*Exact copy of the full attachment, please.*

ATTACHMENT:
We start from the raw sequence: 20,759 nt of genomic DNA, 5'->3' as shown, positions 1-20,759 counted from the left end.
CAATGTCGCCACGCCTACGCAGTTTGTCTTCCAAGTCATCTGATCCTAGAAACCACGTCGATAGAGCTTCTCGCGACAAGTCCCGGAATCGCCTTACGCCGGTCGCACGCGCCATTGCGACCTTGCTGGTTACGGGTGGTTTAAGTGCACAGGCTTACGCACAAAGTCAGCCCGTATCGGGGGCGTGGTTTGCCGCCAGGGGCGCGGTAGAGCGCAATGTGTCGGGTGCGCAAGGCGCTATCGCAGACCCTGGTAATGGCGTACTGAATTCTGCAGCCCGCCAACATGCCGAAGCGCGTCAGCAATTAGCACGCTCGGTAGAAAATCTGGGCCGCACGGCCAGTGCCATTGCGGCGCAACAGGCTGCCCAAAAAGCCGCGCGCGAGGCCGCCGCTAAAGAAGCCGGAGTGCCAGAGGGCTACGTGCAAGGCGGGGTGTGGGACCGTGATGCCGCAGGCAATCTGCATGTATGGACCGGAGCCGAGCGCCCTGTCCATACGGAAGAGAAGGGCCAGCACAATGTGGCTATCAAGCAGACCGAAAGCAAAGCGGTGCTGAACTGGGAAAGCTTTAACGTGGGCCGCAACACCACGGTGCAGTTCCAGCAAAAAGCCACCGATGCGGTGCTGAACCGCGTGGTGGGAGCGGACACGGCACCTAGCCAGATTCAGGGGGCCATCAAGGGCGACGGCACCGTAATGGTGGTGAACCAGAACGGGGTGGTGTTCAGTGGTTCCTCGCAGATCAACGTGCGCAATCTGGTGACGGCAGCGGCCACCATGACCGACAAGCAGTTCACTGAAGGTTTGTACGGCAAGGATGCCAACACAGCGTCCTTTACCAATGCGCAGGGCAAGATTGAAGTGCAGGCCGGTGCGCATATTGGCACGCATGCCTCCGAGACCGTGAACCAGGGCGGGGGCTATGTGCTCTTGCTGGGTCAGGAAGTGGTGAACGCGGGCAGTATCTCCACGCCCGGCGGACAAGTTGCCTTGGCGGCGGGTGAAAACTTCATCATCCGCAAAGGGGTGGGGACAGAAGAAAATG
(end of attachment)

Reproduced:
We start from the raw sequence: 20,759 nt of genomic DNA, 5'->3' as shown, positions 1-20,759 counted from the left end.
CAATGTCGCCACGCCTACGCAGTTTGTCTTCCAAGTCATCTGATCCTAGAAACCACGTCGATAGAGCTTCTCGCGACAAGTCCCGGAATCGCCTTACGCCGGTCGCACGCGCCATTGCGACCTTGCTGGTTACGGGTGGTTTAAGTGCACAGGCTTACGCACAAAGTCAGCCCGTATCGGGGGCGTGGTTTGCCGCCAGGGGCGCGGTAGAGCGCAATGTGTCGGGTGCGCAAGGCGCTATCGCAGACCCTGGTAATGGCGTACTGAATTCTGCAGCCCGCCAACATGCCGAAGCGCGTCAGCAATTAGCACGCTCGGTAGAAAATCTGGGCCGCACGGCCAGTGCCATTGCGGCGCAACAGGCTGCCCAAAAAGCCGCGCGCGAGGCCGCCGCTAAAGAAGCCGGAGTGCCAGAGGGCTACGTGCAAGGCGGGGTGTGGGACCGTGATGCCGCAGGCAATCTGCATGTATGGACCGGAGCCGAGCGCCCTGTCCATACGGAAGAGAAGGGCCAGCACAATGTGGCTATCAAGCAGACCGAAAGCAAAGCGGTGCTGAACTGGGAAAGCTTTAACGTGGGCCGCAACACCACGGTGCAGTTCCAGCAAAAAGCCACCGATGCGGTGCTGAACCGCGTGGTGGGAGCGGACACGGCACCTAGCCAGATTCAGGGGGCCATCAAGGGCGACGGCACCGTAATGGTGGTGAACCAGAACGGGGTGGTGTTCAGTGGTTCCTCGCAGATCAACGTGCGCAATCTGGTGACGGCAGCGGCCACCATGACCGACAAGCAGTTCACTGAAGGTTTGTACGGCAAGGATGCCAACACAGCGTCCTTTACCAATGCGCAGGGCAAGATTGAAGTGCAGGCCGGTGCGCATATTGGCACGCATGCCTCCGAGACCGTGAACCAGGGCGGGGGCTATGTGCTCTTGCTGGGTCAGGAAGTGGTGAACGCGGGCAGTATCTCCACGCCCGGCGGACAAGTTGCCTTGGCGGCGGGTGAAAACTTCATCATCCGCAAAGGGGTGGGGACAGAAGAAAATG